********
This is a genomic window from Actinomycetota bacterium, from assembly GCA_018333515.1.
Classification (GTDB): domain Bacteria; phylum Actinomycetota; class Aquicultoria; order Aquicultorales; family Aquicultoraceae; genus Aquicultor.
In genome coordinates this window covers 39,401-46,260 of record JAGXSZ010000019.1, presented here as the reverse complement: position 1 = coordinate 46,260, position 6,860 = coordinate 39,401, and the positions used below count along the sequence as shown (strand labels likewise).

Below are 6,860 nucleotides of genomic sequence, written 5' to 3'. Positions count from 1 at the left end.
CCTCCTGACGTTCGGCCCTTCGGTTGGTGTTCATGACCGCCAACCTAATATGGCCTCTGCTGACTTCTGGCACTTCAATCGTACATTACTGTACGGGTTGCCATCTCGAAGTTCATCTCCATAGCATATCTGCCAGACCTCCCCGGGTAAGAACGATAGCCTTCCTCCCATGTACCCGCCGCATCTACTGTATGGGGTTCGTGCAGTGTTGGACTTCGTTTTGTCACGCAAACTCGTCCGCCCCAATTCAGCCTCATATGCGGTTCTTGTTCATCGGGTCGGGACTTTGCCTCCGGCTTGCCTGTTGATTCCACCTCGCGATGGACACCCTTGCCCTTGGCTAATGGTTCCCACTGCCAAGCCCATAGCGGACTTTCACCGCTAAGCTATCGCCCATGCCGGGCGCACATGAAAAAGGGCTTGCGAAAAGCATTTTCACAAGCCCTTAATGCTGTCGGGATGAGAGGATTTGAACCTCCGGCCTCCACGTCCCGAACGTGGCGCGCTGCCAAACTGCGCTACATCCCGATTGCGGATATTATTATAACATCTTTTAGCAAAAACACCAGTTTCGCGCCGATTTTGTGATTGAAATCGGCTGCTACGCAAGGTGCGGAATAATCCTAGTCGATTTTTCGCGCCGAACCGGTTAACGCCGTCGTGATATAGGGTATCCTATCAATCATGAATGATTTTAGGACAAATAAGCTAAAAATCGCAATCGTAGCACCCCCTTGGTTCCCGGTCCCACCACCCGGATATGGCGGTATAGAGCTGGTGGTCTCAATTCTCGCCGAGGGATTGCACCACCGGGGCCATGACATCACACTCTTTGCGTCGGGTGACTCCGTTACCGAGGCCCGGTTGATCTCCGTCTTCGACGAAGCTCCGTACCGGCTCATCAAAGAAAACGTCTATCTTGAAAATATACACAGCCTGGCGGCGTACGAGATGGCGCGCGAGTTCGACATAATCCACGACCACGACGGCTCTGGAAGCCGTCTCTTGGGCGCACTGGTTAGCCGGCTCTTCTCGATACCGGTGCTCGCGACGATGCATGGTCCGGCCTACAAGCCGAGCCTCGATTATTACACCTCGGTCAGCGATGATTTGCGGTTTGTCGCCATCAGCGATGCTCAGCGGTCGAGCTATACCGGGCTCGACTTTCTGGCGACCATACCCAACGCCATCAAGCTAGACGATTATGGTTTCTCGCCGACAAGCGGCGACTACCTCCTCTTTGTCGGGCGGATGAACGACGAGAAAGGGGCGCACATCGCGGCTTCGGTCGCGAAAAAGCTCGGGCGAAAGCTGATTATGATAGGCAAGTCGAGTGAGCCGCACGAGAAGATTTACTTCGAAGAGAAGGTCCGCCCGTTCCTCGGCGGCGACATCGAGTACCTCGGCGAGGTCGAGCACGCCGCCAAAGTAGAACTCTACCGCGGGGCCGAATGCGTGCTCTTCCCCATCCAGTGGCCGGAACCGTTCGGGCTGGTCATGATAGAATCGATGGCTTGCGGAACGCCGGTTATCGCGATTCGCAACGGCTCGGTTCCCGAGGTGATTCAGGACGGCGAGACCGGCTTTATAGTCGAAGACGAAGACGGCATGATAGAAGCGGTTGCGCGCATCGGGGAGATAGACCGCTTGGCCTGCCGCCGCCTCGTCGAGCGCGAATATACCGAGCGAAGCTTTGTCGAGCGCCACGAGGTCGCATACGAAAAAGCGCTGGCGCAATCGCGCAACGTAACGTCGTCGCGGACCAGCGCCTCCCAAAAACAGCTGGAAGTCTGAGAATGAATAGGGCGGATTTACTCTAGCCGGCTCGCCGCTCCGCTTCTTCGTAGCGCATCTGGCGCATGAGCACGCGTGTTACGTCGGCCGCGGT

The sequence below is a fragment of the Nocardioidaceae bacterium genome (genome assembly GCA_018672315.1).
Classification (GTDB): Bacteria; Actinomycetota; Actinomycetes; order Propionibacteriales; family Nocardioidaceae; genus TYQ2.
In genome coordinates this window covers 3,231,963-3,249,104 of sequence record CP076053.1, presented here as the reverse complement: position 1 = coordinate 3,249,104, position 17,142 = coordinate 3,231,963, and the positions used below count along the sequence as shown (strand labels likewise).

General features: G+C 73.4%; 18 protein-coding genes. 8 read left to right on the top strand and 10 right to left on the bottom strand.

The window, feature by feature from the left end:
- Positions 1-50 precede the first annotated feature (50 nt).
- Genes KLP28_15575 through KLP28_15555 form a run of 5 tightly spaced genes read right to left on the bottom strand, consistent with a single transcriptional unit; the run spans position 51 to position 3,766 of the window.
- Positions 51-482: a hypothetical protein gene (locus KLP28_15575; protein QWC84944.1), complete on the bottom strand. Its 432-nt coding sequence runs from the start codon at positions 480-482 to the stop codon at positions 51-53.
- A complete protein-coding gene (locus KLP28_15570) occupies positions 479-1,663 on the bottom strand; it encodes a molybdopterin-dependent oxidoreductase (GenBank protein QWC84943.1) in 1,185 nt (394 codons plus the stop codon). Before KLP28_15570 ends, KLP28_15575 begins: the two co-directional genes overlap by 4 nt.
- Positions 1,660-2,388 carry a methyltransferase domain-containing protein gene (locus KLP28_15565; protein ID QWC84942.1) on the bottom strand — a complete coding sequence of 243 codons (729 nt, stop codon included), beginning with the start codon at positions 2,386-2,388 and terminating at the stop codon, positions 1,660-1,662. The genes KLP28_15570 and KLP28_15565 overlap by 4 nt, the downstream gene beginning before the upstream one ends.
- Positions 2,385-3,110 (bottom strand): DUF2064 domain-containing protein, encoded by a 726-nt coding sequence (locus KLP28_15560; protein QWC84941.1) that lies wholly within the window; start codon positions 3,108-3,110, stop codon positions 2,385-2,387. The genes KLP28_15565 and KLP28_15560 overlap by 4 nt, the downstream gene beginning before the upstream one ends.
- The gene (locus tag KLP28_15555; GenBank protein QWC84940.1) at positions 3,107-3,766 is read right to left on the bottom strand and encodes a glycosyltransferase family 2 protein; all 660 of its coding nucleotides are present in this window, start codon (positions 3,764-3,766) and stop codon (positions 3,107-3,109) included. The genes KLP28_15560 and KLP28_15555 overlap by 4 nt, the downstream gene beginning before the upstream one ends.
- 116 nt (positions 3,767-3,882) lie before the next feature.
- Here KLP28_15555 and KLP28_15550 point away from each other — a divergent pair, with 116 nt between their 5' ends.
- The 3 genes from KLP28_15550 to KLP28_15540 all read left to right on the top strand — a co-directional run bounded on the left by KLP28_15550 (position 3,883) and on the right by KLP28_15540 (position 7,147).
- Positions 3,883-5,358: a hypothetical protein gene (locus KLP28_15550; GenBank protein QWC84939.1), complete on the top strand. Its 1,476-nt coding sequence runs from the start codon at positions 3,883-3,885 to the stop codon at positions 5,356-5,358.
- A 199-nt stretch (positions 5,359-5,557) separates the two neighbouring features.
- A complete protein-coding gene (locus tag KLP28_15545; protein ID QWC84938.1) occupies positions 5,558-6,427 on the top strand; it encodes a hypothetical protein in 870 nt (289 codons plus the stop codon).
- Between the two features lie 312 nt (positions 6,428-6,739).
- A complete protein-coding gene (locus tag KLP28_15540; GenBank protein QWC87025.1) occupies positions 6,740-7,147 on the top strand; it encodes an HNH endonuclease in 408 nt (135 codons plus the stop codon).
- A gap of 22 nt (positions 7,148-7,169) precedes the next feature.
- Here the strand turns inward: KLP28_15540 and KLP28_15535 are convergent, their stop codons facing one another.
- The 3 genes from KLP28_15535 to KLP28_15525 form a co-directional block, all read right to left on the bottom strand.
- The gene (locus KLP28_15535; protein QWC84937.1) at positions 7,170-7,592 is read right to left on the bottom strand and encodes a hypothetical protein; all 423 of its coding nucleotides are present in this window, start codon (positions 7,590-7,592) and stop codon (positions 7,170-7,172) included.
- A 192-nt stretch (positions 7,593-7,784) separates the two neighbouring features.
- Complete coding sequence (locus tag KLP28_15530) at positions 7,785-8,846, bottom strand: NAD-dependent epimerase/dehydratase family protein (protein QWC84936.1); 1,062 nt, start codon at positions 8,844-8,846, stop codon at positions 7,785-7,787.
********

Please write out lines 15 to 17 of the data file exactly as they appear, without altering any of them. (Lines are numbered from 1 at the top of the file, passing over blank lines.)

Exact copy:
- Positions 1,660-2,388 carry a methyltransferase domain-containing protein gene (locus KLP28_15565; protein ID QWC84942.1) on the bottom strand — a complete coding sequence of 243 codons (729 nt, stop codon included), beginning with the start codon at positions 2,386-2,388 and terminating at the stop codon, positions 1,660-1,662. The genes KLP28_15570 and KLP28_15565 overlap by 4 nt, the downstream gene beginning before the upstream one ends.
- Positions 2,385-3,110 (bottom strand): DUF2064 domain-containing protein, encoded by a 726-nt coding sequence (locus KLP28_15560; protein QWC84941.1) that lies wholly within the window; start codon positions 3,108-3,110, stop codon positions 2,385-2,387. The genes KLP28_15565 and KLP28_15560 overlap by 4 nt, the downstream gene beginning before the upstream one ends.
- The gene (locus tag KLP28_15555; GenBank protein QWC84940.1) at positions 3,107-3,766 is read right to left on the bottom strand and encodes a glycosyltransferase family 2 protein; all 660 of its coding nucleotides are present in this window, start codon (positions 3,764-3,766) and stop codon (positions 3,107-3,109) included. The genes KLP28_15560 and KLP28_15555 overlap by 4 nt, the downstream gene beginning before the upstream one ends.